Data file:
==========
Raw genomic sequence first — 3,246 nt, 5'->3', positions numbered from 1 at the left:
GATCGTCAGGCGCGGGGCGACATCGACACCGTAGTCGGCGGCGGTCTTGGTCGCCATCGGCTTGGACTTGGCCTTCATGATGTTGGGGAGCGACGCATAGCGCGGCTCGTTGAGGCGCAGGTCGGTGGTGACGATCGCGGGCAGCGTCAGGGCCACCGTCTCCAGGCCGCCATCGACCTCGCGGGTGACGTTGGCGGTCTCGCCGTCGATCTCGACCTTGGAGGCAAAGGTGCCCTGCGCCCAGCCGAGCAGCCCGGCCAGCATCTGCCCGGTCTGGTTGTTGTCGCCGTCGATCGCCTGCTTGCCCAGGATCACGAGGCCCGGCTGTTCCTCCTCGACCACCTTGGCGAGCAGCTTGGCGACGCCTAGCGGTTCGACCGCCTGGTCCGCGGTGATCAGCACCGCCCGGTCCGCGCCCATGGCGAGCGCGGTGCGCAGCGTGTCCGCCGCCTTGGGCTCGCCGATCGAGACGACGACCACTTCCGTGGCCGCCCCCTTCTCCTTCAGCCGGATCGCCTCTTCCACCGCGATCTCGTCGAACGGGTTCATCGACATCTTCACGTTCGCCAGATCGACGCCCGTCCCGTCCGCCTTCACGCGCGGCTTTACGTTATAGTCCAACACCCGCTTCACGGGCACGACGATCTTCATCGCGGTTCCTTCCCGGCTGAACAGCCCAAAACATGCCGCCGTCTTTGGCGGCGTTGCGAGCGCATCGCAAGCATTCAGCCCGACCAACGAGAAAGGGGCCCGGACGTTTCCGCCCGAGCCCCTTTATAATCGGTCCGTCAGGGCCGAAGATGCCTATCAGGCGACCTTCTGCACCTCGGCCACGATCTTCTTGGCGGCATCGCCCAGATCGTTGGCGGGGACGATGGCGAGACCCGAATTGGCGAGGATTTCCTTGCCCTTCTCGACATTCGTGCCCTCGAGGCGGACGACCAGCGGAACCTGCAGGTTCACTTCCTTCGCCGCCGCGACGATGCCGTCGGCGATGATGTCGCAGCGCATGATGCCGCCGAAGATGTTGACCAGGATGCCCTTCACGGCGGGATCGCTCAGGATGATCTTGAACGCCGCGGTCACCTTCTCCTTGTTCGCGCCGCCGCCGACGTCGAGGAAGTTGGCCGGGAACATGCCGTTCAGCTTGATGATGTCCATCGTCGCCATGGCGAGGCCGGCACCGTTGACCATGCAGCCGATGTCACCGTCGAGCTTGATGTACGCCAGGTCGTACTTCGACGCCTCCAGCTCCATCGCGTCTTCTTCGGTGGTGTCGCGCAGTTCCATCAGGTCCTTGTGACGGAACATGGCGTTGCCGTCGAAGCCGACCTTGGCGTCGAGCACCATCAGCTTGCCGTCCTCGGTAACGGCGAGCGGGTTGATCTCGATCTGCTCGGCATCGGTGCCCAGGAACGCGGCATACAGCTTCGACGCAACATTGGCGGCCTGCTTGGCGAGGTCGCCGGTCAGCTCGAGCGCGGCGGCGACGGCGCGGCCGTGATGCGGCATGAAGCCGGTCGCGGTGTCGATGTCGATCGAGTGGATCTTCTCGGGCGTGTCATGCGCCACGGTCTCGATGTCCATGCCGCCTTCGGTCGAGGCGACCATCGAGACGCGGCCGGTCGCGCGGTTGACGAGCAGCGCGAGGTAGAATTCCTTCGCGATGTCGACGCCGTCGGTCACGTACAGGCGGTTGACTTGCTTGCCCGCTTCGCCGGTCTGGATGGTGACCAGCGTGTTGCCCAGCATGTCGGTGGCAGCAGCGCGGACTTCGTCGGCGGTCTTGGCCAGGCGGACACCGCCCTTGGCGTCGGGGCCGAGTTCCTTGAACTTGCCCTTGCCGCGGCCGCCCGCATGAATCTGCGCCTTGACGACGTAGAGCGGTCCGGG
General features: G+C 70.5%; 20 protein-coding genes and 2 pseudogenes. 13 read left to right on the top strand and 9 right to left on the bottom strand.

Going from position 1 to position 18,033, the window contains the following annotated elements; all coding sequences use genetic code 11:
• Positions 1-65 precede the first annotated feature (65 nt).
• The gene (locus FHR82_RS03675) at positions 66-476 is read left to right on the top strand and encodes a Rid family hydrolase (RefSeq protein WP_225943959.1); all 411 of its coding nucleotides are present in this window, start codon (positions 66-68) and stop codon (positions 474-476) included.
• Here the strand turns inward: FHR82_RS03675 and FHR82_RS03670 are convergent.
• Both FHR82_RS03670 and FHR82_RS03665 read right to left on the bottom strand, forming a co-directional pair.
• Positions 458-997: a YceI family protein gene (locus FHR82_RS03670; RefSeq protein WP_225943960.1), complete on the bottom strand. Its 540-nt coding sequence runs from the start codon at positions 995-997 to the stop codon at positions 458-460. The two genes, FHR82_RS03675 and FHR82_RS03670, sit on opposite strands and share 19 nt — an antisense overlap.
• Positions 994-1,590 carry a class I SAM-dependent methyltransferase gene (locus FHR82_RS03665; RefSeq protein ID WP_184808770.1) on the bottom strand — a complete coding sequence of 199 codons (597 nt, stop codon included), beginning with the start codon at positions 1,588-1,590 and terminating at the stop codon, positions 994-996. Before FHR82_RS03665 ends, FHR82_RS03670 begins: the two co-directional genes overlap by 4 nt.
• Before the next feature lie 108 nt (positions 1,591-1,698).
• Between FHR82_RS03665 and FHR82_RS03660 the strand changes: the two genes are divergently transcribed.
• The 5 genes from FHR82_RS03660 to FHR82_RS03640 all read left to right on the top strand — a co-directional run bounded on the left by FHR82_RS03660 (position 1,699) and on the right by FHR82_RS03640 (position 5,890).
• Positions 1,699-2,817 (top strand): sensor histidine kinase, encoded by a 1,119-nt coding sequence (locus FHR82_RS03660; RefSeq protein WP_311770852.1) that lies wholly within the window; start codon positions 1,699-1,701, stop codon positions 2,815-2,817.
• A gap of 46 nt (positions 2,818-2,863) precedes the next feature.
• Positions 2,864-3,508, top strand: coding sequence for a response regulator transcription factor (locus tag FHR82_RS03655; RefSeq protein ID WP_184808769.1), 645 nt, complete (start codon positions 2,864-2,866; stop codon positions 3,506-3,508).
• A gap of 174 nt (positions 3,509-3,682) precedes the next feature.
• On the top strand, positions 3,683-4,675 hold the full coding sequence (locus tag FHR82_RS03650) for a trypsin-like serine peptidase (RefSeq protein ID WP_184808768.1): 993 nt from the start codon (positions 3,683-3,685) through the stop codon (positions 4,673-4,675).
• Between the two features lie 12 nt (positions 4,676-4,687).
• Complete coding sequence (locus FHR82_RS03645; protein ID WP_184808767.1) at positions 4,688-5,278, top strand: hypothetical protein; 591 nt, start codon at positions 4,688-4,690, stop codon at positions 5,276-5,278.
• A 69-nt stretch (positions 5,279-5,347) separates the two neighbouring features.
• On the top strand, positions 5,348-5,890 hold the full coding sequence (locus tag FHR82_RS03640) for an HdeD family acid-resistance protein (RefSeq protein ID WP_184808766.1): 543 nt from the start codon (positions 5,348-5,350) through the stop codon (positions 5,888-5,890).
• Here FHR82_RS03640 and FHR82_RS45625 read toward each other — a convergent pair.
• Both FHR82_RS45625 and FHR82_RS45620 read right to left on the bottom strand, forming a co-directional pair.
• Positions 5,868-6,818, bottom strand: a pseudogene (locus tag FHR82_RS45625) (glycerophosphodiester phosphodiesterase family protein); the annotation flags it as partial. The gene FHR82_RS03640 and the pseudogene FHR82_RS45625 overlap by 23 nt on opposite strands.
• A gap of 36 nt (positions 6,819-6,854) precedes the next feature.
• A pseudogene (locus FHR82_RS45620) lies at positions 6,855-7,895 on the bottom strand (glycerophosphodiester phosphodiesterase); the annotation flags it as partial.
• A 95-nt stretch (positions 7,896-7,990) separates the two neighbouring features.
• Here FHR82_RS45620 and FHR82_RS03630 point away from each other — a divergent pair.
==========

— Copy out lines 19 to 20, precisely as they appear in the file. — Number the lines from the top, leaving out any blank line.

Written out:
• Between the two features lie 12 nt (positions 4,676-4,687).
• Complete coding sequence (locus FHR82_RS03645; protein ID WP_184808767.1) at positions 4,688-5,278, top strand: hypothetical protein; 591 nt, start codon at positions 4,688-4,690, stop codon at positions 5,276-5,278.